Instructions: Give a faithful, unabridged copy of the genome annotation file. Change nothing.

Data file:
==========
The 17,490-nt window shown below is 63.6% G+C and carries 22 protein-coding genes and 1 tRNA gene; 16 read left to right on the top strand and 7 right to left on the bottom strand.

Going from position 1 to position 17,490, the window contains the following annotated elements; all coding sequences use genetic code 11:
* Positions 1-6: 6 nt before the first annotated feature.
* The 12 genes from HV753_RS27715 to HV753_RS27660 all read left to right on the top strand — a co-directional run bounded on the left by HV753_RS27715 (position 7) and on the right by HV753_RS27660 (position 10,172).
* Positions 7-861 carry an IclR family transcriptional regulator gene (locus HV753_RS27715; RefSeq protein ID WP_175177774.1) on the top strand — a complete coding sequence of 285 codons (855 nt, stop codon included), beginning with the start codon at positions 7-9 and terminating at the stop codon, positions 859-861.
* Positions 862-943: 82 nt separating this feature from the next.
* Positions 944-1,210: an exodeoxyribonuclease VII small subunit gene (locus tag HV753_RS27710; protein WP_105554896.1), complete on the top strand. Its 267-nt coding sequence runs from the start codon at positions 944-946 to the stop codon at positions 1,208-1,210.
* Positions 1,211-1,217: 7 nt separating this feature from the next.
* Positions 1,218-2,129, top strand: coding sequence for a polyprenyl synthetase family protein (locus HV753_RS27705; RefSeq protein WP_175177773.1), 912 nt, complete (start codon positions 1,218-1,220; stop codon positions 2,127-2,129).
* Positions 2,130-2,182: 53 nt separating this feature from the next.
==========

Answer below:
The 17,490-nt window shown below is 63.6% G+C and carries 22 protein-coding genes and 1 tRNA gene; 16 read left to right on the top strand and 7 right to left on the bottom strand.

Going from position 1 to position 17,490, the window contains the following annotated elements; all coding sequences use genetic code 11:
* Positions 1-6: 6 nt before the first annotated feature.
* The 12 genes from HV753_RS27715 to HV753_RS27660 all read left to right on the top strand — a co-directional run bounded on the left by HV753_RS27715 (position 7) and on the right by HV753_RS27660 (position 10,172).
* Positions 7-861 carry an IclR family transcriptional regulator gene (locus HV753_RS27715; RefSeq protein ID WP_175177774.1) on the top strand — a complete coding sequence of 285 codons (855 nt, stop codon included), beginning with the start codon at positions 7-9 and terminating at the stop codon, positions 859-861.
* Positions 862-943: 82 nt separating this feature from the next.
* Positions 944-1,210: an exodeoxyribonuclease VII small subunit gene (locus tag HV753_RS27710; protein WP_105554896.1), complete on the top strand. Its 267-nt coding sequence runs from the start codon at positions 944-946 to the stop codon at positions 1,208-1,210.
* Positions 1,211-1,217: 7 nt separating this feature from the next.
* Positions 1,218-2,129, top strand: coding sequence for a polyprenyl synthetase family protein (locus HV753_RS27705; RefSeq protein WP_175177773.1), 912 nt, complete (start codon positions 1,218-1,220; stop codon positions 2,127-2,129).
* Positions 2,130-2,182: 53 nt separating this feature from the next.